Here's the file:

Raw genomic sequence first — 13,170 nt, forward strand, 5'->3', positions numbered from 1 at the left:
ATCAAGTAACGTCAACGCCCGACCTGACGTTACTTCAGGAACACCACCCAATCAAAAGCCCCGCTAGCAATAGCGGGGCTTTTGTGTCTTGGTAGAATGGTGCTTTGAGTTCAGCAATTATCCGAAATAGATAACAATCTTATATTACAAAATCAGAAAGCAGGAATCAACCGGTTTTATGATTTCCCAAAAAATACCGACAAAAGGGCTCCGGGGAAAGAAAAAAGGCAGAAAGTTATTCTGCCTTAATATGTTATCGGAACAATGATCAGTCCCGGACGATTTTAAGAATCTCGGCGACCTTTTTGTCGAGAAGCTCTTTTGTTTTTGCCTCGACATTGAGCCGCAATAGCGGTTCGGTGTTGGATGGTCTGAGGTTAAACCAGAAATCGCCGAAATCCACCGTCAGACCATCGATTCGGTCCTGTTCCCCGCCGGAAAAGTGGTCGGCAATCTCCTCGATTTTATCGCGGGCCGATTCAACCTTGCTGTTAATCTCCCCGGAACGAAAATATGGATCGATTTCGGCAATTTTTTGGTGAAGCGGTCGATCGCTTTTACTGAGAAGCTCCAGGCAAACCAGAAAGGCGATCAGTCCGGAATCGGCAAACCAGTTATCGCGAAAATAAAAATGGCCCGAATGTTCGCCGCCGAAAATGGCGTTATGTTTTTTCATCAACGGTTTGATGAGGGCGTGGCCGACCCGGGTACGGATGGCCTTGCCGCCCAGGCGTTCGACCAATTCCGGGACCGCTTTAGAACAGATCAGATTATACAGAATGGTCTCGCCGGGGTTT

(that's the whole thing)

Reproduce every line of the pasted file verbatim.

Raw genomic sequence first — 13,170 nt, forward strand, 5'->3', positions numbered from 1 at the left:
ATCAAGTAACGTCAACGCCCGACCTGACGTTACTTCAGGAACACCACCCAATCAAAAGCCCCGCTAGCAATAGCGGGGCTTTTGTGTCTTGGTAGAATGGTGCTTTGAGTTCAGCAATTATCCGAAATAGATAACAATCTTATATTACAAAATCAGAAAGCAGGAATCAACCGGTTTTATGATTTCCCAAAAAATACCGACAAAAGGGCTCCGGGGAAAGAAAAAAGGCAGAAAGTTATTCTGCCTTAATATGTTATCGGAACAATGATCAGTCCCGGACGATTTTAAGAATCTCGGCGACCTTTTTGTCGAGAAGCTCTTTTGTTTTTGCCTCGACATTGAGCCGCAATAGCGGTTCGGTGTTGGATGGTCTGAGGTTAAACCAGAAATCGCCGAAATCCACCGTCAGACCATCGATTCGGTCCTGTTCCCCGCCGGAAAAGTGGTCGGCAATCTCCTCGATTTTATCGCGGGCCGATTCAACCTTGCTGTTAATCTCCCCGGAACGAAAATATGGATCGATTTCGGCAATTTTTTGGTGAAGCGGTCGATCGCTTTTACTGAGAAGCTCCAGGCAAACCAGAAAGGCGATCAGTCCGGAATCGGCAAACCAGTTATCGCGAAAATAAAAATGGCCCGAATGTTCGCCGCCGAAAATGGCGTTATGTTTTTTCATCAACGGTTTGATGAGGGCGTGGCCGACCCGGGTACGGATGGCCTTGCCGCCCAGGCGTTCGACCAATTCCGGGACCGCTTTAGAACAGATCAGATTATACAGAATGGTCTCGCCGGGGTTT